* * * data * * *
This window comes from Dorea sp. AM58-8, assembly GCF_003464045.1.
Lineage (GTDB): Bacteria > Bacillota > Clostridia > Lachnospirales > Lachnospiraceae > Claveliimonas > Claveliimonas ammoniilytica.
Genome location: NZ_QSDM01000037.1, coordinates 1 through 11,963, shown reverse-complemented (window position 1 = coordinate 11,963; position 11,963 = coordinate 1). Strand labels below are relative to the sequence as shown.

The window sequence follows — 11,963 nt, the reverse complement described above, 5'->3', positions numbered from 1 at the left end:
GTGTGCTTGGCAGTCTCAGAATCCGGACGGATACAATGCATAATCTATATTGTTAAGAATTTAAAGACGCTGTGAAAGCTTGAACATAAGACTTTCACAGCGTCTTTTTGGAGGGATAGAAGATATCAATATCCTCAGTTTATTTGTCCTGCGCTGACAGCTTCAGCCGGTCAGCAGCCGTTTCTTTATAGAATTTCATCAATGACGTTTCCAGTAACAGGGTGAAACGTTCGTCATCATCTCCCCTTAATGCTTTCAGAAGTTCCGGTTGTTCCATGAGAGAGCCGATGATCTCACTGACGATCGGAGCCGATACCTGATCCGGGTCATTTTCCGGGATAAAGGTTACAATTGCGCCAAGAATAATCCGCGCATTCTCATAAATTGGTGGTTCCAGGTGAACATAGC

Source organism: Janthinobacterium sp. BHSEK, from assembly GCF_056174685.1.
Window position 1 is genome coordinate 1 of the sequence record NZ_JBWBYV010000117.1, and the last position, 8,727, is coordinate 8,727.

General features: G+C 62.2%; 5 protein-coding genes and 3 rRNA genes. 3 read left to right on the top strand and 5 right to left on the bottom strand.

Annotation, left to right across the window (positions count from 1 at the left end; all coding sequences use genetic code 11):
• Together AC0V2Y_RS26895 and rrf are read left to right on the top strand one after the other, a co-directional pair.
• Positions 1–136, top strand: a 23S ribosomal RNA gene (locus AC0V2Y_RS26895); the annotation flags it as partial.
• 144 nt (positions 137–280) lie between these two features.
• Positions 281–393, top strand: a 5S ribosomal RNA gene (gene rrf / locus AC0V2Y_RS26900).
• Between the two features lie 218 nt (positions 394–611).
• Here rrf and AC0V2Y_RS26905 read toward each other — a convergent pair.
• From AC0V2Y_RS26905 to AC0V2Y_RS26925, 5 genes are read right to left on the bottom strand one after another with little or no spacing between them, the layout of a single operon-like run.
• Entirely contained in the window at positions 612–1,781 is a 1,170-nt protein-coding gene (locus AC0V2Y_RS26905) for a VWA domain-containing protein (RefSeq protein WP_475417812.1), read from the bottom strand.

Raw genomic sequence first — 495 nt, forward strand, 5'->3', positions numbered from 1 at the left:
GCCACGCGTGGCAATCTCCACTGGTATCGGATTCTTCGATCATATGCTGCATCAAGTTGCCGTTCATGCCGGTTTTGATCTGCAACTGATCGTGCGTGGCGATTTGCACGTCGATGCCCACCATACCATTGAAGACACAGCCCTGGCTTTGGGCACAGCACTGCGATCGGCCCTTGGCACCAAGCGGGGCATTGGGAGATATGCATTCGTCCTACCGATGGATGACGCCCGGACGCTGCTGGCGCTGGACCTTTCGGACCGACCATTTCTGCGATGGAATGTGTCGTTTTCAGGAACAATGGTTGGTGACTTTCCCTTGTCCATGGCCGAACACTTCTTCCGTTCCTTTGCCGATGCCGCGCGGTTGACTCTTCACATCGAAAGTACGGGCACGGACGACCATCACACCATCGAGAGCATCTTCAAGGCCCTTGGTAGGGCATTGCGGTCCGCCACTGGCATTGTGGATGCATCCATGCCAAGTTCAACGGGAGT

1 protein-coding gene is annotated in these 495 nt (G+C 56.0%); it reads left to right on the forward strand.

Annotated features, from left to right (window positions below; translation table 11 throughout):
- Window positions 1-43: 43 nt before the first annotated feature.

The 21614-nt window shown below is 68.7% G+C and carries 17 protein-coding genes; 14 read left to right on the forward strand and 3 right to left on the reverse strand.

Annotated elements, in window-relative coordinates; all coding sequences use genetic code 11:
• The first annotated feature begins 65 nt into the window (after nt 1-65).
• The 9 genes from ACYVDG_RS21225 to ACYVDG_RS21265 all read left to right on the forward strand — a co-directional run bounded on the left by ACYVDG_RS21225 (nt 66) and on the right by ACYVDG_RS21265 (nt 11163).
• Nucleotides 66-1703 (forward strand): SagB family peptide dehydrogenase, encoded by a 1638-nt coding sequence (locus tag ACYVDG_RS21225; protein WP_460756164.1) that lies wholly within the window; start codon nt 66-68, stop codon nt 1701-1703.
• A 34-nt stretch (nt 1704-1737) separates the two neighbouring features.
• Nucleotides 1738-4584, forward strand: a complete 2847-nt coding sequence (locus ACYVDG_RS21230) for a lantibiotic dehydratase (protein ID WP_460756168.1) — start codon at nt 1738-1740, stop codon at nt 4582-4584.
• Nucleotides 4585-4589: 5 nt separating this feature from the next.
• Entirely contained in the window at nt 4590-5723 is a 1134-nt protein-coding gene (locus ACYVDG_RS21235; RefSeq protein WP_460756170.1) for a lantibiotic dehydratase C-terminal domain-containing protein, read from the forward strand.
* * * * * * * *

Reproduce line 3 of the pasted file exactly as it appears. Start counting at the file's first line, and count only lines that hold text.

Genome location: NZ_QSDM01000037.1, coordinates 1 through 11,963, shown reverse-complemented (window position 1 = coordinate 11,963; position 11,963 = coordinate 1). Strand labels below are relative to the sequence as shown.